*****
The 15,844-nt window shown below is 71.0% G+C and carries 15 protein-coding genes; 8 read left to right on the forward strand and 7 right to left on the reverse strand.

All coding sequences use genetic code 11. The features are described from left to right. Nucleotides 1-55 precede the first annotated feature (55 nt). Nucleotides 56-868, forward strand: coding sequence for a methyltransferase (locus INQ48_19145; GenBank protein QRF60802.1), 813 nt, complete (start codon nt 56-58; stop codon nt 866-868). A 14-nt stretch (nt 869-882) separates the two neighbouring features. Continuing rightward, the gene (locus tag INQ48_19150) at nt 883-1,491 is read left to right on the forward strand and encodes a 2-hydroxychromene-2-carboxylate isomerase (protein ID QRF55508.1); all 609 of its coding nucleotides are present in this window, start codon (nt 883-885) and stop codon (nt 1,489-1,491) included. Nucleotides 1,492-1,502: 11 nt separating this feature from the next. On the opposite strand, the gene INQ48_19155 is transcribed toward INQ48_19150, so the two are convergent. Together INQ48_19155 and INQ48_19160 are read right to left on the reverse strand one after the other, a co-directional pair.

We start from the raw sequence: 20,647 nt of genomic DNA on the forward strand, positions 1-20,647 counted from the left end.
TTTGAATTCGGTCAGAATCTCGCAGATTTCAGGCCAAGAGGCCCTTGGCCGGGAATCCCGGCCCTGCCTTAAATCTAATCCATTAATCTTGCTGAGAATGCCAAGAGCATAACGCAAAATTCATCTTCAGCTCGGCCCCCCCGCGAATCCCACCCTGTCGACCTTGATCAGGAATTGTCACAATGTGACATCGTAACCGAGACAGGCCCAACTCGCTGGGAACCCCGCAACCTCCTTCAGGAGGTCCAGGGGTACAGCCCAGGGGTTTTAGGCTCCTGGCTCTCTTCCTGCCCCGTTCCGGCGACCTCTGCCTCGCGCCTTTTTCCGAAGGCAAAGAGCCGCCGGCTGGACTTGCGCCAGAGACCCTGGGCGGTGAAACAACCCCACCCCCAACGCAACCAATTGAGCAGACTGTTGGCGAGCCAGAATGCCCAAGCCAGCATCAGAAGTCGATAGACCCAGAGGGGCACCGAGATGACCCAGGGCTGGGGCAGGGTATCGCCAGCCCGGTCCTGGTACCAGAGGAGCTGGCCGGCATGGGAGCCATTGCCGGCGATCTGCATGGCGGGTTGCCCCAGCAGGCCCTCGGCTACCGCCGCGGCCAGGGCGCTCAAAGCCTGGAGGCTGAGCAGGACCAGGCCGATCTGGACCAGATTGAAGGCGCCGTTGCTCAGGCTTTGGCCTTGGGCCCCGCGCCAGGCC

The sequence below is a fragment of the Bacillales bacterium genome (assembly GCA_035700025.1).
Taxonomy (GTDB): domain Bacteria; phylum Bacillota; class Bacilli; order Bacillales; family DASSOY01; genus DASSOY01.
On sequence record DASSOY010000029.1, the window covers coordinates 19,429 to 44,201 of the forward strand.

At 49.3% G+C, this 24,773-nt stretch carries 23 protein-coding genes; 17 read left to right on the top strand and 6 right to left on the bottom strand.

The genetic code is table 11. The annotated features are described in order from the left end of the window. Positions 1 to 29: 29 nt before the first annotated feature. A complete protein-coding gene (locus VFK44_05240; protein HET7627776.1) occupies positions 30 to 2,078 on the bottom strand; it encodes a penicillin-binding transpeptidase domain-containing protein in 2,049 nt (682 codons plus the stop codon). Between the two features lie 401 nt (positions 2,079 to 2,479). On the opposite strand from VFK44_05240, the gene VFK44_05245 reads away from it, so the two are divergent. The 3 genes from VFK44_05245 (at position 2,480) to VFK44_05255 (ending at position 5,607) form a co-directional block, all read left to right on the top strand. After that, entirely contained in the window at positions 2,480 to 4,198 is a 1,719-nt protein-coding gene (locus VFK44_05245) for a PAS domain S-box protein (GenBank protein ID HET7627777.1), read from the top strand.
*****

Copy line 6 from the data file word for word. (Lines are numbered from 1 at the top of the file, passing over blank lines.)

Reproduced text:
Taxonomy (GTDB): domain Bacteria; phylum Bacillota; class Bacilli; order Bacillales; family DASSOY01; genus DASSOY01.